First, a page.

Sunday, September 28, 2014

Interstate State Park, Taylors Falls MN

This is the first post discussing famous places of scenic beauty, garden design and inspiration from nature.

A small park on the western shore of the St. Croix River at the south edge of Taylors Falls it’s full of beauty everyone can appreciate; towering rock, deep flowing water and a mix of broadleaf and boreal forest.  Found within The Dalles of the St. Croix the area is rich in geological, ecological and human history.
Bedrock of basalt lava flows filled a rift valley are over 1.1 billion years old. Sandstones deposited from tropical seas covered the basalt. The current topography was transformed by glaciers.

Here the St. Croix River flows through a valley over a mile wide. The river at this point is typically 70 feet with pools to 100 feet deep. A plaque in the park mentions the trail is 200 feet under the surface of Glacial River St. Croix which quickly reduced Glacial Lake Duluth (current remnant Lake Superior). The main feature of the park is the potholes created by circular erosion of material by the powerful flow of water. Some have been excavated and found to be 60 feet deep, the world’s largest potholes.

Just north of the park is St. Croix Falls Dam which drowned the rapids at the top of the dalles. This hydroelectric plant providing energy for the Twin Cities has recently been supplanted by connection to the Manitoba hydroelectric power grid. Originally a dam was proposed for a lumber mill and transporting timber south. But climax white pine forests were quickly cut and not restored, the timber industry collapsed as the dam was finished. Tourism is the primary industry today. Does the dam serve any purpose? Is restoration of the rapids possible? (See The St. Croix Dam a Fatal Blockage published by Macalester College.)

In 1771 in a great battle at the rapids portage the Ojibway wrested control of the Upper St Croix valley from the Lakota and their allies the Fox. This valley now comprises the St. Croix National Scenic Riverway, one of the original eight National Wild and Scenic Rivers.

The park marks a transition from mixed deciduous hardwood to boreal ecologies. This area has been seriously altered through human intervention. The wild demand for timber destroyed the climax White Pine-White spruce-Aspen forest of pre-european settlement. Red Oak-Sugar Maple-Basswood forest has supplanted and dominates surrounding lands. The cliffs and talus slopes are covered with pine and cedar.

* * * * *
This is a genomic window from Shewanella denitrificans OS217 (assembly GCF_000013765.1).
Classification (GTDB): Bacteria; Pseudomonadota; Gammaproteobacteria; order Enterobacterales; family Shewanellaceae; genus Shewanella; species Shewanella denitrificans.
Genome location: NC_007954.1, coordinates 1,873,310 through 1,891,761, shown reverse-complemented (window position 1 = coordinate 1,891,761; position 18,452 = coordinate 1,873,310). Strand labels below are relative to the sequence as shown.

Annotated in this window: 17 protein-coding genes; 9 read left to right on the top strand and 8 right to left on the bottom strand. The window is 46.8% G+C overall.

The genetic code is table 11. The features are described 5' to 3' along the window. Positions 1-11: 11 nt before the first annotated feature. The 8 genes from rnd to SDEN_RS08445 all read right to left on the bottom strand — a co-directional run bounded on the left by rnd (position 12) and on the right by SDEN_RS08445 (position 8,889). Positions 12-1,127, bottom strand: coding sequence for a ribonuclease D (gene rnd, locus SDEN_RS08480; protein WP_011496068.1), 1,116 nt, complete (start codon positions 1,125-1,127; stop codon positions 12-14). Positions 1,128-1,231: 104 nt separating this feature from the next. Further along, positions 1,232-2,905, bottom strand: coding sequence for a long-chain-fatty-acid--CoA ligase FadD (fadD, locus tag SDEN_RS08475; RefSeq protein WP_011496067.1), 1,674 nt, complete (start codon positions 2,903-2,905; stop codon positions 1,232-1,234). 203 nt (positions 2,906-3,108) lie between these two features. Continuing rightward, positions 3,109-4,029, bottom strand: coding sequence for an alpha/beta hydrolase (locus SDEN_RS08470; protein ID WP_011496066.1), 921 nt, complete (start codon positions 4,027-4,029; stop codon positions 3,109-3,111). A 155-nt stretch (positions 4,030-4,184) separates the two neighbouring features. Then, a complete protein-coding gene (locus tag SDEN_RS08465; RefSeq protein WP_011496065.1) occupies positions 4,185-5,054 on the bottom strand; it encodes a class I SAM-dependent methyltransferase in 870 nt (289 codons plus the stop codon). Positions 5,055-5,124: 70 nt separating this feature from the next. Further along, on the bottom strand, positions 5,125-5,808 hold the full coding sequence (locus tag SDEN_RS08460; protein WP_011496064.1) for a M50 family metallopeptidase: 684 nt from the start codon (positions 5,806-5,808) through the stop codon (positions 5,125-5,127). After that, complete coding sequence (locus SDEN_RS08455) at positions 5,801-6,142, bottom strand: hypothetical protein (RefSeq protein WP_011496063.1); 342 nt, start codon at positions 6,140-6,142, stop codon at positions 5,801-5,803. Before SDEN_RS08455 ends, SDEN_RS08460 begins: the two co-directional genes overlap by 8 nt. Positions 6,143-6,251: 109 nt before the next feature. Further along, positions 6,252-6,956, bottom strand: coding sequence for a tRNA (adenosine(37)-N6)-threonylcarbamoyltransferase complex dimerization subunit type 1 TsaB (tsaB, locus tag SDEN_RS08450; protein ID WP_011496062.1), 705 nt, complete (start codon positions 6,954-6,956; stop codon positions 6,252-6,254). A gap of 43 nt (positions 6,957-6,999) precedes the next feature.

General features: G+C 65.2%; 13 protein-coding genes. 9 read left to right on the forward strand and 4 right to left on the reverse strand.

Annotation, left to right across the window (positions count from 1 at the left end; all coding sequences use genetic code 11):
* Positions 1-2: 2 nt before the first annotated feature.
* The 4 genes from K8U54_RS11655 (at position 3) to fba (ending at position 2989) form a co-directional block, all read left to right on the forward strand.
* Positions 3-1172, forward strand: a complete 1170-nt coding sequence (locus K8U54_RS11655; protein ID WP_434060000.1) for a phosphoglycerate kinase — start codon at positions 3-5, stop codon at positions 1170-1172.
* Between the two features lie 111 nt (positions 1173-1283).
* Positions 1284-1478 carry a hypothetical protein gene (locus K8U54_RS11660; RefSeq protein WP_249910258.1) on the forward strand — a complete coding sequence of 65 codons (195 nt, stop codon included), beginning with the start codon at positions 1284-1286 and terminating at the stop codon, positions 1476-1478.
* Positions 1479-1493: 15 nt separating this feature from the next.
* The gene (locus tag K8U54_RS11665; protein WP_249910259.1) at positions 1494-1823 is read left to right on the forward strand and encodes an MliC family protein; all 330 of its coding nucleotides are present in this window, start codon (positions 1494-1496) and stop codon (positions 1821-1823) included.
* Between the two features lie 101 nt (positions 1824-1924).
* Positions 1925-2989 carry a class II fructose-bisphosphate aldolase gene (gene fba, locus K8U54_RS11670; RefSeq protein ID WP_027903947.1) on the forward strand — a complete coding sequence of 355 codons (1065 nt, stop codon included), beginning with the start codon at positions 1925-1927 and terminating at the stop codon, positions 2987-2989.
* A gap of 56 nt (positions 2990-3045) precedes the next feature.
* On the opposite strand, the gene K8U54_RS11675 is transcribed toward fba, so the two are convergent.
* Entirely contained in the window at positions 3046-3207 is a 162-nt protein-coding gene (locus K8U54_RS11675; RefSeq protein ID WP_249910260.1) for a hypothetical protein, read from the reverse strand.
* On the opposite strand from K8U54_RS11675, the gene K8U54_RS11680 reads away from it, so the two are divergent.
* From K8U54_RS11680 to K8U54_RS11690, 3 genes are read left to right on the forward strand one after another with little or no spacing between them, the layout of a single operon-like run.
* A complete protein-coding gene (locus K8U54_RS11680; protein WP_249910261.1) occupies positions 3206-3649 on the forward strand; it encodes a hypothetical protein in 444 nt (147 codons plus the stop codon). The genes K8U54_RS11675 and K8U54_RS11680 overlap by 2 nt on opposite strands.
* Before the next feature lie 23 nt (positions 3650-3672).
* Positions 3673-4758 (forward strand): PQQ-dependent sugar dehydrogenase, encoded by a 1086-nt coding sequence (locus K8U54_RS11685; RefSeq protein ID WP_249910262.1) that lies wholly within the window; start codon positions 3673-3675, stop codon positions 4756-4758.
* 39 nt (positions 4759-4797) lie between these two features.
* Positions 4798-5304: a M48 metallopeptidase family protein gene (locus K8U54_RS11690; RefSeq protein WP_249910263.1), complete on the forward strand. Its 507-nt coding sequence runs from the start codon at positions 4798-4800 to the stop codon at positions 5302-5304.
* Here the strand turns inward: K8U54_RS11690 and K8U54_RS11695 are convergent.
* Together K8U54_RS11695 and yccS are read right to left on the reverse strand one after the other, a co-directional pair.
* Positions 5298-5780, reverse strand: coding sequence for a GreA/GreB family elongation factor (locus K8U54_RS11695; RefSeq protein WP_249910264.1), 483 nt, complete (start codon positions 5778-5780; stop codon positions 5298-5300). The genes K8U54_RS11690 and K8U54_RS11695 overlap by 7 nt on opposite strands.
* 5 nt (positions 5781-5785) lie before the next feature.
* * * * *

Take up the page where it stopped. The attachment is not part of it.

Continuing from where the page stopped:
We can get inspiration for our gardens from nature in the park.

Much of the area is monumental in scope the scale creates wonder and awe. The river can inspire a water gardener to develop a plan modeled on the river. Replacing the dam, long swift rapids of tumbling water plunge into the deep pools of the basaltic canyon.  Depending on finances a gardener could recreate the river course on a god-like human perspective or with more expense on a half-human scale. Rather than using glacial or river boulders we could use trap rock or something of dense basaltic character. Many photos are taken from a rocky promontory in the park on the Minnesota side. It allows excellent views up and down the dalles. You can use a site on your garden course to the same effect.

As you can see by my photos there are many other ideas to adopt. A marker framed by a single monolithic pine.

Curtain Falls used to fashion a dry waterfall in an aspen vale.

The drooping branch of a maple reflected in the water at the mouth of a pothole.

A sight rarely created outside of nature, gnarled roots clinging to life, requires vision and time. What beauty in shape and texture can be fashioned. You may diminish scale and time through bonsai or niwaki. These techniques applied to pines and cedar can provide effective replacement.

Interstate Park and the upper St. Croix provide an inspirational guide for creating beauty from nature.

Before you visit download the wildflower and bird checklists from:
Blue Vervain

No comments:

Post a Comment